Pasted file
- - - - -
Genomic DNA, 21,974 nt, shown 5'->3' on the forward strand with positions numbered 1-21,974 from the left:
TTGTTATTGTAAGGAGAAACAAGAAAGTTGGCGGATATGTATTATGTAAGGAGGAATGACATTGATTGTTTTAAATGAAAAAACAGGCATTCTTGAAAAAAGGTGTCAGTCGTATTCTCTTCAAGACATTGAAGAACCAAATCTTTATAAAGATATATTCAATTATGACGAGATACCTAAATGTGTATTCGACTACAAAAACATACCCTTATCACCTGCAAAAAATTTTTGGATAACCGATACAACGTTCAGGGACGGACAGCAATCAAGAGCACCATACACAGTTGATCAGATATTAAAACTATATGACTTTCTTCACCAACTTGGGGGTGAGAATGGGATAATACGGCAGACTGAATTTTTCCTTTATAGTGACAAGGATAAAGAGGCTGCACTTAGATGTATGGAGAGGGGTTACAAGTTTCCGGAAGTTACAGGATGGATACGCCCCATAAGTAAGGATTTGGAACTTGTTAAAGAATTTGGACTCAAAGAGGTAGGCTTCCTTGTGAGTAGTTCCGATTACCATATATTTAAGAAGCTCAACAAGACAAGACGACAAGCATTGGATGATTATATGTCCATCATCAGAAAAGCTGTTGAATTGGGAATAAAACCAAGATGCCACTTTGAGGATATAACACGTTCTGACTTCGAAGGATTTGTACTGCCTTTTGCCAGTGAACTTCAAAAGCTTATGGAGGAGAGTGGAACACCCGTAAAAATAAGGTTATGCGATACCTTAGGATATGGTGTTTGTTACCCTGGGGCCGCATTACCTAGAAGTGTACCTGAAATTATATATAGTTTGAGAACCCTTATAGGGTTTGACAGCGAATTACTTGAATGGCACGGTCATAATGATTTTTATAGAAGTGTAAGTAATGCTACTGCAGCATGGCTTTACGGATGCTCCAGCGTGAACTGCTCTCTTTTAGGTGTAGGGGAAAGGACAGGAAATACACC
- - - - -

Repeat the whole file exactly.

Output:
Genomic DNA, 21,974 nt, shown 5'->3' on the forward strand with positions numbered 1-21,974 from the left:
TTGTTATTGTAAGGAGAAACAAGAAAGTTGGCGGATATGTATTATGTAAGGAGGAATGACATTGATTGTTTTAAATGAAAAAACAGGCATTCTTGAAAAAAGGTGTCAGTCGTATTCTCTTCAAGACATTGAAGAACCAAATCTTTATAAAGATATATTCAATTATGACGAGATACCTAAATGTGTATTCGACTACAAAAACATACCCTTATCACCTGCAAAAAATTTTTGGATAACCGATACAACGTTCAGGGACGGACAGCAATCAAGAGCACCATACACAGTTGATCAGATATTAAAACTATATGACTTTCTTCACCAACTTGGGGGTGAGAATGGGATAATACGGCAGACTGAATTTTTCCTTTATAGTGACAAGGATAAAGAGGCTGCACTTAGATGTATGGAGAGGGGTTACAAGTTTCCGGAAGTTACAGGATGGATACGCCCCATAAGTAAGGATTTGGAACTTGTTAAAGAATTTGGACTCAAAGAGGTAGGCTTCCTTGTGAGTAGTTCCGATTACCATATATTTAAGAAGCTCAACAAGACAAGACGACAAGCATTGGATGATTATATGTCCATCATCAGAAAAGCTGTTGAATTGGGAATAAAACCAAGATGCCACTTTGAGGATATAACACGTTCTGACTTCGAAGGATTTGTACTGCCTTTTGCCAGTGAACTTCAAAAGCTTATGGAGGAGAGTGGAACACCCGTAAAAATAAGGTTATGCGATACCTTAGGATATGGTGTTTGTTACCCTGGGGCCGCATTACCTAGAAGTGTACCTGAAATTATATATAGTTTGAGAACCCTTATAGGGTTTGACAGCGAATTACTTGAATGGCACGGTCATAATGATTTTTATAGAAGTGTAAGTAATGCTACTGCAGCATGGCTTTACGGATGCTCCAGCGTGAACTGCTCTCTTTTAGGTGTAGGGGAAAGGACAGGAAATACACC